The Crossing rehearsed my Mass for the Day of St. Thomas Didymus for the first time in The Icebox at Crane Arts yesterday. The space is a huge, very high-ceilinged plain white rectangle that was, so I am told, a meat locker. (Why on earth did a meat locker need to be so big, especially so tall? Were they storing cuts of dinosaur meat? Godzilla fillets?) The room is unusually resonant; cut off a loud chord, and you will still be listening to it 6 or 7 seconds later. It takes a little getting used to when you first hear the choir in there, especially if the music is something other than slow. Crossing Music Director Donald Nally wisely moderated the tempo in the faster portions of my piece, and I think the unavoidable – and in some passages desirable – blurring of the sound will not be a problem. The separation of the two choirs in my piece worked well, with the quartet and main choir on either side of the room across the shallow dimension. I take it the audience will be between the two groups.
The musicianship of The Crossing’s members is quite extraordinary, and the many short solos in my piece are being beautifully handled. Donald Nally is a highly efficient, meticulous conductor whose sympathy for the piece is apparent at every moment. I’m deeply grateful for everyone’s efforts. I hope to see you at this Saturday’s performance: June 28, 7 pm, Crane Arts, 1400 N. American Street, Philadelphia.
A few informal shots from rehearsal:
I was excited to receive over the weekend the schedule of rehearsals for The Crossing’s performance of my St. Thomas Mass on June 28 at The Icebox here in Philadelphia. While the last rehearsal is specifically identified as a session that I will coach, I will attend all the rehearsals. Conductor Donald Nally has been offering positive comments on the piece. He also told me – regarding attending the first rehearsals: “Just be warned, I tend to wrestle pieces to the ground in the first rehearsal or so….then they get back up and start dancing a little.” I’ve heard The Crossing make pieces dance on several occasions, and I know they will bring this piece to vivid life.
Today I sent conductor Donald Nally a PDF of the complete score for my piece commissioned by The Crossing, Mass for the Day of St. Thomas Didymus. I posted a program note about the piece here, but I thought I would say a little more in this post about how the piece is put together.
My Mass is scored for both a full SATB chorus and four SATB soloists forming a semi-chorus or schola. While the work can be performed with the two groups arranged antiphonally, this is not absolutely necessary. In fact, the rhythmic coordination of the two groups is probably too tricky to permit the schola to be placed in a distant gallery of a church far from the main choir loft. Still, a certain degree of separation will be desirable. I am told The Icebox, the performance space here in Philly where the work will be premiered, is extremely reverberant, so it is unlikely that we will be able to position the two groups very far apart.
There are plenty of precedents for antiphonal choral music, but the special issue at play here is how the texts for the work are divided up: the schola sings the Ordinary of the Mass (Kyrie, Gloria, Credo, Sanctus, Agnus Dei) in Latin, while the main chorus sings excerpts from Denise Levertov’s cycle of poems “Mass for the Day of St. Thomas Didymus”. Rather than something like the Monteverdi Vespers where the antiphony is used for echo effects, here the two groups are articulating different texts, using musical gestures that more often contrast with, rather than echo each other. The model is obviously the Britten War Requiem, with its Wilfred Owen poems sung by tenor and baritone soloists while a choir and boychoir sing the Latin Mass texts. The schola in my piece is further distinguished from the main choir because its music evokes various liturgical idioms while the full choir usually does not. For example, the piece begins with the schola singing the Kyrie in a melismatic plainchant style. As the chant continues, the choir gradually unfolds the first words of the Levertov – “O deep unknown” – in sustained four-part harmony. These four chords return in varied forms in every movement of the piece, and there are melodic gestures derived from them as well.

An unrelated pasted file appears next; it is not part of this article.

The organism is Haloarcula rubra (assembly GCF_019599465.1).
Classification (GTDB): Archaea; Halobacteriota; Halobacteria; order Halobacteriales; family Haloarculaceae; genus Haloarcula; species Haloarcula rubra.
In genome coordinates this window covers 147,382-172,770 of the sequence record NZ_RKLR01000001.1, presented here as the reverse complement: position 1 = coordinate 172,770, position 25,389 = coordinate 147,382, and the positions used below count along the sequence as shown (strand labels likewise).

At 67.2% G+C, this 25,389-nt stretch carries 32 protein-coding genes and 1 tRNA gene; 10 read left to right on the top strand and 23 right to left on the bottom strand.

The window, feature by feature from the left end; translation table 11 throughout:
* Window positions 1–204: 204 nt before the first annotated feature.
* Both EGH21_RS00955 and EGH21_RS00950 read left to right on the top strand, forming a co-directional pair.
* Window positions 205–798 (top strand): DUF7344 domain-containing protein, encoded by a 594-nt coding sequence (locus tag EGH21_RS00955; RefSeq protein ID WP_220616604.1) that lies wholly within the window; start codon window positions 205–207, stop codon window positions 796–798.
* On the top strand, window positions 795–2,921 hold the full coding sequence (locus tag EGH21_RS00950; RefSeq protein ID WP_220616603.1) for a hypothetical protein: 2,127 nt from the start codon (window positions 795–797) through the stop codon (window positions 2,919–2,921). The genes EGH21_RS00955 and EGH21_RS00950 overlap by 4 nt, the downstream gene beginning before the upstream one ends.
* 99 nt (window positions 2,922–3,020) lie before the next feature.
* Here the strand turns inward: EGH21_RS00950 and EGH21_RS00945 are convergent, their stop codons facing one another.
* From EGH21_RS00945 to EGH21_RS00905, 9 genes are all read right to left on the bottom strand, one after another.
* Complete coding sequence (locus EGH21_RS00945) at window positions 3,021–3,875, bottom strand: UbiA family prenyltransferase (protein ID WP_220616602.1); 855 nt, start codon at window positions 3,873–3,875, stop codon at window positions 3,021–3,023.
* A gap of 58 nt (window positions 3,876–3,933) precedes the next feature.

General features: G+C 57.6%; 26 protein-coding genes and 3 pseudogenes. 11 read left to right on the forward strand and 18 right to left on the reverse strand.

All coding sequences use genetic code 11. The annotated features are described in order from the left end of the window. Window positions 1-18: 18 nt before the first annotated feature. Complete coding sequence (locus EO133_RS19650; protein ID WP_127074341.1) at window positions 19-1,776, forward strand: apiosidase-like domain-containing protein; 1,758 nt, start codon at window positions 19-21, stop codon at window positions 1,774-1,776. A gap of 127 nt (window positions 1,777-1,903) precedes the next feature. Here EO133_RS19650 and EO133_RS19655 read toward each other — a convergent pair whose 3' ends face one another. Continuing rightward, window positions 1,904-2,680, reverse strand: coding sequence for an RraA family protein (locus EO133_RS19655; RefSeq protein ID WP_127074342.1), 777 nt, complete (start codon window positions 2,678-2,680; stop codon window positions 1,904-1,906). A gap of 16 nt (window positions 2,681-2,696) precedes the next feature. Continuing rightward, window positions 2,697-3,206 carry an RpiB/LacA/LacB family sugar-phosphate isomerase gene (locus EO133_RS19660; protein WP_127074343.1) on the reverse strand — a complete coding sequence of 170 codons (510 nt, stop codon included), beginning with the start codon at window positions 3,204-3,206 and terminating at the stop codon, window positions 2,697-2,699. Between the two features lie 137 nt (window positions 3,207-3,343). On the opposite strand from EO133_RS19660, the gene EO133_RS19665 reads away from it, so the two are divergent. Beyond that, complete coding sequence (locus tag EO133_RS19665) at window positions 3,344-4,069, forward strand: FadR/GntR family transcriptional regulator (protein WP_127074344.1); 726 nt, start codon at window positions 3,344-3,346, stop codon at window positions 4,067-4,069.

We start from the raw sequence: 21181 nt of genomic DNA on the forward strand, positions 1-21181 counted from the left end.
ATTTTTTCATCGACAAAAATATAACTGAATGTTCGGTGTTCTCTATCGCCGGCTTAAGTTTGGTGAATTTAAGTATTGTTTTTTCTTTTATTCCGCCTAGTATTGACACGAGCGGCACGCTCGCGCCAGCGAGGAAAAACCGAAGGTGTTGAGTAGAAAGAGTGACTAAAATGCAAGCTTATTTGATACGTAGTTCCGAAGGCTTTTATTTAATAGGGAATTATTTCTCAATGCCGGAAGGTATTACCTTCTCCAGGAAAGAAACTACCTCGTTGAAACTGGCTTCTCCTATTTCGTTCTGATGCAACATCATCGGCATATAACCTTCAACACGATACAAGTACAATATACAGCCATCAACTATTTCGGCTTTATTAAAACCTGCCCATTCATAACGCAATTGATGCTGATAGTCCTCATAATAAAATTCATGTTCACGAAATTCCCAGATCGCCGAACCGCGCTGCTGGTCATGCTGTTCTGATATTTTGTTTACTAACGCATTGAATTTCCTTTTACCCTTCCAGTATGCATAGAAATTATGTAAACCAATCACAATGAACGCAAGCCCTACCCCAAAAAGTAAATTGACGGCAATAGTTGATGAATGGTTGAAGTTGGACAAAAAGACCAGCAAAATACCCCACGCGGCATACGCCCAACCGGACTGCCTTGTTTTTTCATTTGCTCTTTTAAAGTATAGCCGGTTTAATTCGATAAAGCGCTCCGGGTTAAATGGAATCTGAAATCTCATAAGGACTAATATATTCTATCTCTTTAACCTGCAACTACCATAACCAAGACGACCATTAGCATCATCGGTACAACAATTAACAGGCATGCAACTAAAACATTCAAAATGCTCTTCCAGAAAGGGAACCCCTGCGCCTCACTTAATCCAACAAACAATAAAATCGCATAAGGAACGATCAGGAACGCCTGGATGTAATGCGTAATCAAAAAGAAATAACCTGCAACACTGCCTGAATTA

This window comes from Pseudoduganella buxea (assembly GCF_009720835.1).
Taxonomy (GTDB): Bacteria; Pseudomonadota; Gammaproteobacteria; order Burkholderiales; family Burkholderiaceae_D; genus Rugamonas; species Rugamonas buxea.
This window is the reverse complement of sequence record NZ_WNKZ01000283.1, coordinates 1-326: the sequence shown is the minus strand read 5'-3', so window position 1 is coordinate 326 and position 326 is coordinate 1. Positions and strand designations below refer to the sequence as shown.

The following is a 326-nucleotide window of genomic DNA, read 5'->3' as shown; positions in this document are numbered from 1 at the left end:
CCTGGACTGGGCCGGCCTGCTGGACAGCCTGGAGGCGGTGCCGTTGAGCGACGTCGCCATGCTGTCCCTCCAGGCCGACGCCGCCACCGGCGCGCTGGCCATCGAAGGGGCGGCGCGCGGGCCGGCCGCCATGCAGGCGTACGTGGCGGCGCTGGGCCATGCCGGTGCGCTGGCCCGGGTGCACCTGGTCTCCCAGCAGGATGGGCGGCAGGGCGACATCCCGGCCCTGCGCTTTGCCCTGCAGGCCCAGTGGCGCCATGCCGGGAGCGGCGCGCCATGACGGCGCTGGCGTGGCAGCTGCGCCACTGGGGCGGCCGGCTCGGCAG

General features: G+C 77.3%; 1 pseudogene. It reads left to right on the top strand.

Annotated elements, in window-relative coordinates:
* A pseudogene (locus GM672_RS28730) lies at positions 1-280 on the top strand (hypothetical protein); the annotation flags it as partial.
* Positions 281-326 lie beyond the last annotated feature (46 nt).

The compound meter and open fifths of the schola’s music for the Gloria suggest medieval organum; the choir sings in block polychords, using simple meter to increase the contrast with the smaller group.
Actual liturgical music is quoted in the Credo. The schola sings excerpts from the Creed set to phrases from the Bach chorale Wir glauben all’ an einer Gott. Since the German text of that chorale is a translation of the Creed, I have simply “Romanized” the Lutheran tune! I have also extracted only a few phrases from the Creed, not to be theologically selective (the so-called “cafeteria Catholic” syndrome is not at play), but because setting the entire Nicene Creed in chorale style would be impossibly long in this context.
Soloists from the main choir begin the Sanctus with the Levertov text.
In this movement there is a kind of private quotation: when the schola enters, the music it sings is based on a much simpler setting of the Sanctus I wrote many years ago for the choir of the Catholic Campus Ministry at Columbia University. That piece was influenced by the rhythms of Bernstein’s Chichester Psalms and Mass (the latter piece perhaps influenced in turn by the Poulenc Gloria), as well as being based on a chant melody – so there are multiple layers of reference at play here.
The Agnus Dei begins with a simple traditional plainchant setting of the Latin, which returns at the end.
At last the two groups join together, with the schola singing the “”O deep unknown” chords that have recurred throughout the piece, the women of the choir repeating the last line of the Levertov in non-synchronized counterpoint, and the men of the choir chanting the Latin text – this is the first time in the piece the two groups have swapped languages.
To close, the two groups sing the chant in unison. Musically binding together all the musicians in this way is a strategy borrowed from the closing pages of the Britten.
I’ll surely be writing more about the piece once rehearsals get going. Perhaps I can coax Donald or one of the singers to do a guest post about working on the piece. Remember that the premiere is June 28th at The Icebox in Philadelphia, 7:00 pm.